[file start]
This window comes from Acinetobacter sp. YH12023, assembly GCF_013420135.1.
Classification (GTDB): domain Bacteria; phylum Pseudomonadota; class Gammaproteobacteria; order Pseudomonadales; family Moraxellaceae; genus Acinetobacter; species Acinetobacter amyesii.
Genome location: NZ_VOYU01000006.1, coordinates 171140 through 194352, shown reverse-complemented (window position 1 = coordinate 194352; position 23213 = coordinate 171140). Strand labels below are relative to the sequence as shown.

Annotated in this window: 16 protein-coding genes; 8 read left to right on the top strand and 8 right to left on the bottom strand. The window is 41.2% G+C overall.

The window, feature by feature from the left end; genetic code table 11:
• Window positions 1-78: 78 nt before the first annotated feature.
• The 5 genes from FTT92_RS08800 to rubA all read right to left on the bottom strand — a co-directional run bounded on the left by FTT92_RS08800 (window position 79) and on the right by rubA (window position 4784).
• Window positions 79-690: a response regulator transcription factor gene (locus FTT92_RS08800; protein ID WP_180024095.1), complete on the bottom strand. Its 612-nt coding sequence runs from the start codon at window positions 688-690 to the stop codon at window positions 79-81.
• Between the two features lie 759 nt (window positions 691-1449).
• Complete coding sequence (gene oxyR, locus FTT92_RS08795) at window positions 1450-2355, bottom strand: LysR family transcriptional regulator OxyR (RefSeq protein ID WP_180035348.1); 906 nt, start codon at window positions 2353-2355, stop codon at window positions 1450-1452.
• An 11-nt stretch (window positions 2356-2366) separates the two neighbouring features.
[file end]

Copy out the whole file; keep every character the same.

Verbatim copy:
This window comes from Acinetobacter sp. YH12023, assembly GCF_013420135.1.
Classification (GTDB): domain Bacteria; phylum Pseudomonadota; class Gammaproteobacteria; order Pseudomonadales; family Moraxellaceae; genus Acinetobacter; species Acinetobacter amyesii.
Genome location: NZ_VOYU01000006.1, coordinates 171140 through 194352, shown reverse-complemented (window position 1 = coordinate 194352; position 23213 = coordinate 171140). Strand labels below are relative to the sequence as shown.

Annotated in this window: 16 protein-coding genes; 8 read left to right on the top strand and 8 right to left on the bottom strand. The window is 41.2% G+C overall.

The window, feature by feature from the left end; genetic code table 11:
• Window positions 1-78: 78 nt before the first annotated feature.
• The 5 genes from FTT92_RS08800 to rubA all read right to left on the bottom strand — a co-directional run bounded on the left by FTT92_RS08800 (window position 79) and on the right by rubA (window position 4784).
• Window positions 79-690: a response regulator transcription factor gene (locus FTT92_RS08800; protein ID WP_180024095.1), complete on the bottom strand. Its 612-nt coding sequence runs from the start codon at window positions 688-690 to the stop codon at window positions 79-81.
• Between the two features lie 759 nt (window positions 691-1449).
• Complete coding sequence (gene oxyR, locus FTT92_RS08795) at window positions 1450-2355, bottom strand: LysR family transcriptional regulator OxyR (RefSeq protein ID WP_180035348.1); 906 nt, start codon at window positions 2353-2355, stop codon at window positions 1450-1452.
• An 11-nt stretch (window positions 2356-2366) separates the two neighbouring features.